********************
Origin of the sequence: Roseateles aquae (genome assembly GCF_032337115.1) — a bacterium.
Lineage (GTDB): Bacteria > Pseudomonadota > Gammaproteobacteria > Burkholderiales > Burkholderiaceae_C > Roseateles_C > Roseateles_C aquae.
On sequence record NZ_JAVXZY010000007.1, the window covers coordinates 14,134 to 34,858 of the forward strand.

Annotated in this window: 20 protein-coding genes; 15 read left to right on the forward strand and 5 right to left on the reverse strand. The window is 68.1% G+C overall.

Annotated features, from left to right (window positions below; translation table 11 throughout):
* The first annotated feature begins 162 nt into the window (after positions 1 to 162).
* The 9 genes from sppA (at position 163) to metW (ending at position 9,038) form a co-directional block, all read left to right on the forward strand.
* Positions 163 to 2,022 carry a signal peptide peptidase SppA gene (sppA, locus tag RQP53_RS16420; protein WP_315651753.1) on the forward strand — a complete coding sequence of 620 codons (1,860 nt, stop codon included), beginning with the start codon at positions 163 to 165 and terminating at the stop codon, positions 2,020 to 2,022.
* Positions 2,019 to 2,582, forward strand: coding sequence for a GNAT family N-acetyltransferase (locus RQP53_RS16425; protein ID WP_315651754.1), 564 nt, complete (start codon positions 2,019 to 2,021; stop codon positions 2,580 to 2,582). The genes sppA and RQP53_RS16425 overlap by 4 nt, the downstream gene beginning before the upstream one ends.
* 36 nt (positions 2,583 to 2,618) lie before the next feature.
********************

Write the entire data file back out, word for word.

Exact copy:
Origin of the sequence: Roseateles aquae (genome assembly GCF_032337115.1) — a bacterium.
Lineage (GTDB): Bacteria > Pseudomonadota > Gammaproteobacteria > Burkholderiales > Burkholderiaceae_C > Roseateles_C > Roseateles_C aquae.
On sequence record NZ_JAVXZY010000007.1, the window covers coordinates 14,134 to 34,858 of the forward strand.

Annotated in this window: 20 protein-coding genes; 15 read left to right on the forward strand and 5 right to left on the reverse strand. The window is 68.1% G+C overall.

Annotated features, from left to right (window positions below; translation table 11 throughout):
* The first annotated feature begins 162 nt into the window (after positions 1 to 162).
* The 9 genes from sppA (at position 163) to metW (ending at position 9,038) form a co-directional block, all read left to right on the forward strand.
* Positions 163 to 2,022 carry a signal peptide peptidase SppA gene (sppA, locus tag RQP53_RS16420; protein WP_315651753.1) on the forward strand — a complete coding sequence of 620 codons (1,860 nt, stop codon included), beginning with the start codon at positions 163 to 165 and terminating at the stop codon, positions 2,020 to 2,022.
* Positions 2,019 to 2,582, forward strand: coding sequence for a GNAT family N-acetyltransferase (locus RQP53_RS16425; protein ID WP_315651754.1), 564 nt, complete (start codon positions 2,019 to 2,021; stop codon positions 2,580 to 2,582). The genes sppA and RQP53_RS16425 overlap by 4 nt, the downstream gene beginning before the upstream one ends.
* 36 nt (positions 2,583 to 2,618) lie before the next feature.